If this worked out, our relationship would redeem all the lazy cruelties that had come before: in the light of something that proved so right, I could look back and justify everything else as a necessary prelude, like Elizabeth Gilbert and the dashing Brazilian guy. But if there was no trusting rest to look forward to, no shelter to hope for, what were these years in the desert for? — Gideon Lewis-Kraus, A Sense of Direction, p. 193.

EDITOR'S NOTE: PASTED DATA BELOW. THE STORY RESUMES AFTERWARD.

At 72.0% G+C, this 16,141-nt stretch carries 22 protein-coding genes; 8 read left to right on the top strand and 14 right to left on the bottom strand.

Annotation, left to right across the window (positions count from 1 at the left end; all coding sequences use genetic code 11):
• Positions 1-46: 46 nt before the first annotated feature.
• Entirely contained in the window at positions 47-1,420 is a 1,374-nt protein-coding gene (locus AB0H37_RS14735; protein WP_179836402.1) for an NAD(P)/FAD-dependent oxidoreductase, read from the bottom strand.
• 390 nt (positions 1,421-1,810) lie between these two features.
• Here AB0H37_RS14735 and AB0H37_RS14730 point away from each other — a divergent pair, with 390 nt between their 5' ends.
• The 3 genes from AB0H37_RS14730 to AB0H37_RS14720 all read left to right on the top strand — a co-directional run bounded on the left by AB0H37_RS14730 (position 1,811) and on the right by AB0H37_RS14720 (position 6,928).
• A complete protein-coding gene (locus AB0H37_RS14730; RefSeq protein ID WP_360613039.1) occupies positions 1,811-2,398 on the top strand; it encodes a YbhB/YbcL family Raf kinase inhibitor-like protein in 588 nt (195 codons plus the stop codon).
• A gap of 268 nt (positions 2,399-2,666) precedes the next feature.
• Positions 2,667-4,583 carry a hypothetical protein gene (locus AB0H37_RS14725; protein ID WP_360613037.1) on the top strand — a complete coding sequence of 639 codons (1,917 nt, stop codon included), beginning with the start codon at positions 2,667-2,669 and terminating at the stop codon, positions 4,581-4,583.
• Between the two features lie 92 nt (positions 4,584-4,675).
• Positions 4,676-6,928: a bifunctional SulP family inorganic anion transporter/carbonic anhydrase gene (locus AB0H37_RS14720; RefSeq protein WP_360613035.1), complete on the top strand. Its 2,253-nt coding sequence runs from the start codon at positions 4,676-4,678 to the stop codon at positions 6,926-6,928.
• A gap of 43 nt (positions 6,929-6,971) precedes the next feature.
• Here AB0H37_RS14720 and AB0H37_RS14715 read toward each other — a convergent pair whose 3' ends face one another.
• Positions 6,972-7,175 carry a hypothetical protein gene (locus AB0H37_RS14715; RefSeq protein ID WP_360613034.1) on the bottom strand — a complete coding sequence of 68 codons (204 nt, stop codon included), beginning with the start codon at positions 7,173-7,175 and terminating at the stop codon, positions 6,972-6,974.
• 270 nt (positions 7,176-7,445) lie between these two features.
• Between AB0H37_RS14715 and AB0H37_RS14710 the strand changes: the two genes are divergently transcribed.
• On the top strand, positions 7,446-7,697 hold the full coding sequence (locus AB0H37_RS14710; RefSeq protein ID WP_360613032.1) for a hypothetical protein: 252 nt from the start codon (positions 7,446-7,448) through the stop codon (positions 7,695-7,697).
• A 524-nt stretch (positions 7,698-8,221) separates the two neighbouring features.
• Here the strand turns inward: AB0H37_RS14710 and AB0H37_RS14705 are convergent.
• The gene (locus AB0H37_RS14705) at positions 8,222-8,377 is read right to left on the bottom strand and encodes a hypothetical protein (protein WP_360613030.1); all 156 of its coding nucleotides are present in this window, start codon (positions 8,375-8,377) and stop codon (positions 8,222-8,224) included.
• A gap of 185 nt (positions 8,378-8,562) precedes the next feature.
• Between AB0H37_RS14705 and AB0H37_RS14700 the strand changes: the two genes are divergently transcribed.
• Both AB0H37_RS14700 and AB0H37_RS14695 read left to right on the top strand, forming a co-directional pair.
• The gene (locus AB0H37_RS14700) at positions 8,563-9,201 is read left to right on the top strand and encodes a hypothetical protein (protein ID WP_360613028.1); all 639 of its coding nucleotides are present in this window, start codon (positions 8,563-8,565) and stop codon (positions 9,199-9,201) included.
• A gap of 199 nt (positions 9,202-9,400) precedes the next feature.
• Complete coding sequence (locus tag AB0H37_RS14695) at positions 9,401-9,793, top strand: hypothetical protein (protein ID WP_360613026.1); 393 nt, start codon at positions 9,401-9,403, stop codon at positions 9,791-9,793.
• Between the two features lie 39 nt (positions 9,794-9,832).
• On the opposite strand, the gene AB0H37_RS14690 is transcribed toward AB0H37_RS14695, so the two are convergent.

Michael Cobb would argue that the “years in the desert” are in and of themselves the point. In his book Single, he devotes a significant amount of text to the (literal) desert as a place to connect with the universal, away from civilization and the confines of couplehood. His thesis brings to mind kundalini yoga, and Nietzsche, and his own example of Ralph Ellison’s The Invisible Man.